This is a side matter to the main question here, but I wanted to add a bit more on the history of the universe concept, since this seems to be less widely known than it deserves.

Namely, universes were introduced and analyzed by Zermelo in his 1930 paper, several decades before Grothendieck:

To be sure, universes are the central focus of this paper, in which Zermelo defines the universe concept, considering them as set-theoretic realms for mathematics. His version of the universe concept allows for (but does not insist upon) a set of urelements. He proves his famous quasi-categoricity result, establishing that the universes are precisely the models of second-order set theory $\text{ZFC}_2$, and that they are linearly ordered and connected with the inaccessible cardinals of Hausdorff, and he analysizes their automorphism groups, which are induced by permutations of the urelements, if any. In addition, he considers various philosophical aspects of moving from one universe to the next, in that various proper classes become sets in the next universe, which is a central use case in category theory.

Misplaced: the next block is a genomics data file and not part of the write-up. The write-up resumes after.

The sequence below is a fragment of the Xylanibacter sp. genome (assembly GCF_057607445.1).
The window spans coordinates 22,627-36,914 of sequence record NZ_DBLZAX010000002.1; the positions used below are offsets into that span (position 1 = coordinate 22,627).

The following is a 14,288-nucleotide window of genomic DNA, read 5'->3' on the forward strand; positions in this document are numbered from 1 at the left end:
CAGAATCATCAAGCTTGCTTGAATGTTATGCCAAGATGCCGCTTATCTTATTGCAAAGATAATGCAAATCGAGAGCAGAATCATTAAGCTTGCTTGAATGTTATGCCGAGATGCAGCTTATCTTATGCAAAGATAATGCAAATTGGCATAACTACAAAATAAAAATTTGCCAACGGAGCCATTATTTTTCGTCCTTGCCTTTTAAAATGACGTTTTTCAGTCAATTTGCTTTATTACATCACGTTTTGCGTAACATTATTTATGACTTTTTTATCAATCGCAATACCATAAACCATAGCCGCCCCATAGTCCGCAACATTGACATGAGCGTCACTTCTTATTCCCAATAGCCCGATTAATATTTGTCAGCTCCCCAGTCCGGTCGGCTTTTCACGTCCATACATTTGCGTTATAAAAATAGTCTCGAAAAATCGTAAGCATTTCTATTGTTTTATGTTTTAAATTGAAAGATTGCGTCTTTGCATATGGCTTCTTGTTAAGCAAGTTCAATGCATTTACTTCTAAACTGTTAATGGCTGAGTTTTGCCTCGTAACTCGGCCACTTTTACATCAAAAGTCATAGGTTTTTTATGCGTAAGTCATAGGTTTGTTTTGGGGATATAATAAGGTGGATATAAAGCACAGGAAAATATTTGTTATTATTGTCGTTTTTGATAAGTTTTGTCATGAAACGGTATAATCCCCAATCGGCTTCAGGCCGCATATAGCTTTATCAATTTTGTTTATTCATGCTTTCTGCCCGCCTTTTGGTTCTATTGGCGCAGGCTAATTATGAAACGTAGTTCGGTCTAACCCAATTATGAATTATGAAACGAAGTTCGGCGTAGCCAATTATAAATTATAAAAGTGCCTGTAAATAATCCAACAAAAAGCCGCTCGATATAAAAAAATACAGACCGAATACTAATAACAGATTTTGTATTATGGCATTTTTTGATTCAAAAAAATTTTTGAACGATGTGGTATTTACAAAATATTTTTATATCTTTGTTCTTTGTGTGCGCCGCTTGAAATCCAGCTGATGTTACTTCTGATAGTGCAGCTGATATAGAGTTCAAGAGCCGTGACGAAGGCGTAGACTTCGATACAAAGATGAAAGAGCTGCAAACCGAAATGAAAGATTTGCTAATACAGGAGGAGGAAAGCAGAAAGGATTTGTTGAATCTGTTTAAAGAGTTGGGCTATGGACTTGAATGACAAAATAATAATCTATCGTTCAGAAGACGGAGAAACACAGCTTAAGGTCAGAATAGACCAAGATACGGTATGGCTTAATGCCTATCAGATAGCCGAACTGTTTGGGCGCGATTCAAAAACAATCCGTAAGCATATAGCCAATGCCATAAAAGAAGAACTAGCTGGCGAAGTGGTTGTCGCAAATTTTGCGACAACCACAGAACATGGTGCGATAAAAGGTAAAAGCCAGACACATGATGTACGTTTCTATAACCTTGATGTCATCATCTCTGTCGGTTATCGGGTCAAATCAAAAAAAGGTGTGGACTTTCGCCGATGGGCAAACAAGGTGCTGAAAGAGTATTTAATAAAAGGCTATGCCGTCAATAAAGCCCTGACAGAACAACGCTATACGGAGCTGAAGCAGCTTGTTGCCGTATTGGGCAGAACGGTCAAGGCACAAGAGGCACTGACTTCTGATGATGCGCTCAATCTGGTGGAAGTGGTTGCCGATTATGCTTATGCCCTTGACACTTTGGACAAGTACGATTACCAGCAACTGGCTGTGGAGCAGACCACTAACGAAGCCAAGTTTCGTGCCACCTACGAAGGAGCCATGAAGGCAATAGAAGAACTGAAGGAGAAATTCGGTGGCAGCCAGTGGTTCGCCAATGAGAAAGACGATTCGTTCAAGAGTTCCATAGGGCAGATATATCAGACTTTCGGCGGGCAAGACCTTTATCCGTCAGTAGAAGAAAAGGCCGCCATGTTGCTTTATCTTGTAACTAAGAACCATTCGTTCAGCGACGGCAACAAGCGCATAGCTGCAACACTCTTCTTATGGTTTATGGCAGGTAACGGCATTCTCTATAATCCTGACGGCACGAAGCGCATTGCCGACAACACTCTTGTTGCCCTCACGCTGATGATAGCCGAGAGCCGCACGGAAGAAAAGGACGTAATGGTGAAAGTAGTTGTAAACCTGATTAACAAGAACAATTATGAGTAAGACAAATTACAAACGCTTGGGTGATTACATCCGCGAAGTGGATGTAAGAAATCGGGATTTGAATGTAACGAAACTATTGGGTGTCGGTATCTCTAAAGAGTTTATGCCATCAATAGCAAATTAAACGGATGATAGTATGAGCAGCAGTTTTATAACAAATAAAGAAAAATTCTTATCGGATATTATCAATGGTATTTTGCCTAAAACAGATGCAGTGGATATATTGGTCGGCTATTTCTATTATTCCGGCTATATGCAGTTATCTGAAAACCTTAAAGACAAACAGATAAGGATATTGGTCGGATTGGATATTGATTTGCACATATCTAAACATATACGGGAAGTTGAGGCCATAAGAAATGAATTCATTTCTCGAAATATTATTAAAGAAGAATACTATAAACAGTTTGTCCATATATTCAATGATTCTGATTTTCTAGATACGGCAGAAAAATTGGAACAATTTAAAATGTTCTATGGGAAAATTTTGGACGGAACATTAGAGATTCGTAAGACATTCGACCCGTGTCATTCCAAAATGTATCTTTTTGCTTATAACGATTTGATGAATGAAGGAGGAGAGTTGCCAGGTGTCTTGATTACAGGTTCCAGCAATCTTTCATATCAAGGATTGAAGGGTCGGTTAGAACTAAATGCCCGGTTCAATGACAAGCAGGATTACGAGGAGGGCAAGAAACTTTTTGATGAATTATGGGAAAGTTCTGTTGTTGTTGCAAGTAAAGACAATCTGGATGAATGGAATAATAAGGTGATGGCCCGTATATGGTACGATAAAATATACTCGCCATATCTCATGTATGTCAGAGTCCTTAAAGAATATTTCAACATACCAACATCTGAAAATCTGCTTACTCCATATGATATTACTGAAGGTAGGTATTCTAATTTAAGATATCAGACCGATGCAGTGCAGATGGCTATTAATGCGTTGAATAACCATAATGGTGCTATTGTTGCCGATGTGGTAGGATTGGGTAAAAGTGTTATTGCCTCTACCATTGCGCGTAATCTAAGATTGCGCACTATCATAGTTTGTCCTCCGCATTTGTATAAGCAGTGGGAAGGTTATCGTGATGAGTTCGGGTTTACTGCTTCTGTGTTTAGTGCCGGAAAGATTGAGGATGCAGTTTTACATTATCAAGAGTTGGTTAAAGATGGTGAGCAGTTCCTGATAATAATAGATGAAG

Zermelo also explicitly considers a version of the universe axiom:

...the existence of an unbounded sequence of boundary numbers [heights of universes, or inaccessible cardinals] must be postulated as a new axiom of 'meta-set theory', and in so doing the 'consistency' question
must be looked at more closely.

Zermelo's 1930 analysis thus seems in several respects to surpass Grothendieck's later analysis, which to my knowledge does not provide the categoricity result and does not engage with the consistency issue.

In light of their origin in Zermelo's work, the Grothendieck universes are now also known as *Zermelo-Grothendieck* universes.